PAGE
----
Love It: Hawaiian Shirts

Gregory B. Johnston

The glory days are gone. We lovers of the Hawaiian shirt could once gaze admiringly at Al Pacino in “Scarface” and intimidating bouncers at the coolest clubs. Muscular athletes and emaciated hipsters alike could sport the always cool, always appropriate Hawaiian shirt. Now, the only associations we tropical shirt aficionados can hold onto are Kramer, Peter Griffin, and “fun dads” from the suburbs. The Hawaiian shirt is out. But honestly, in a field like this, who would want to be in?

Modern fashion is obviously an extended exercise in deceit, a lying game that we honest, humble lovers of the Hawaiian shirt refuse to play. Landlubbers sport lobster shorts, country clubbers favor flannel, and prep school girls don North Face even though their idea of an adventure is a walk on the Brooklyn Bridge or one too many skinny girl margaritas.

Even indie culture has lost its allure after years of seepage into the mainstream that have culminated in Lana Del Rey, vintage sweaters more expensive than Ralph Lauren vests, and my whole high school rugby team getting into fixies all of a sudden. And if you ever doubted that we were living out the Hip-pocalypse for real, please note that the guy who founded Urban Outfitters donated thousands of dollars to the Rick Santorum campaign.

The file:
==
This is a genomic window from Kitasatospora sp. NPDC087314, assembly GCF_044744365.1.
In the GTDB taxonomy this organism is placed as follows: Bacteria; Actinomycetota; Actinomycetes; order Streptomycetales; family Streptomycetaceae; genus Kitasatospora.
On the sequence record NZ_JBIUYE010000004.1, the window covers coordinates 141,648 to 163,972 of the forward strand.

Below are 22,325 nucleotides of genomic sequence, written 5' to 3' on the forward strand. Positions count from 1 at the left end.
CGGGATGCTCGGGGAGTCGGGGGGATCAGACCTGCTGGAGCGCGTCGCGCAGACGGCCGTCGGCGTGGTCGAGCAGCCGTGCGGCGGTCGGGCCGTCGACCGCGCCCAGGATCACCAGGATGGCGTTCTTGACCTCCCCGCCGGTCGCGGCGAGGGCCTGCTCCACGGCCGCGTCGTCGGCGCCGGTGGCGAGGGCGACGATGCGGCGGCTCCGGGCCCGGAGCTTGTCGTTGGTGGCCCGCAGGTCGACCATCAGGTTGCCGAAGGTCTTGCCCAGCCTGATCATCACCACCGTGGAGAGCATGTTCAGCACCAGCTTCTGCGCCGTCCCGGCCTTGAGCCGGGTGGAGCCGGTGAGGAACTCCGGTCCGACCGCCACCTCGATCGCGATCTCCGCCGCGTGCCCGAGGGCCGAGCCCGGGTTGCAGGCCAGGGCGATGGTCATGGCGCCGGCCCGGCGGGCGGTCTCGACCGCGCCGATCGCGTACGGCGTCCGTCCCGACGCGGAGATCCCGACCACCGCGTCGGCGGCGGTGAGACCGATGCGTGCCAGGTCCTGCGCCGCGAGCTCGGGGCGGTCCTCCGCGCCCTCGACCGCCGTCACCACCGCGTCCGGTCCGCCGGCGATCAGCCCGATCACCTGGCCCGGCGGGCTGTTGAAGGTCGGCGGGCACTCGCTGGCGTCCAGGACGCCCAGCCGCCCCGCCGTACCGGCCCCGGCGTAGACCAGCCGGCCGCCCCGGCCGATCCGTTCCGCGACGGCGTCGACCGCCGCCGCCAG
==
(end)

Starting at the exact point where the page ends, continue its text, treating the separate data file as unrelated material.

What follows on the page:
This much is clear: These days, being stylish is no way to show you have style. If you want to stick it to the man, then you’ve got to go balls-out tasteless. Do you like dancing flamingos? Then put dancing flamingos on your shirt! You like flowers? Spam? Orientalist sexual fantasies? There’s plenty of room for all that on your torso as well!

Only one piece of clothing defines cool by being the epitome of uncool. Only in a Hawaiian shirt can you reveal your true self and let your imagination run wild. It’s time the adventurous men and women of today learned a lesson from the guys who are clearly having the most fun out of anyone: overweight tourists from remote, landlocked areas.

Fight the power. Go Hawaiian. And remember the words of Rousseau: “Man is born free but lives everywhere in graphic t-shirts.”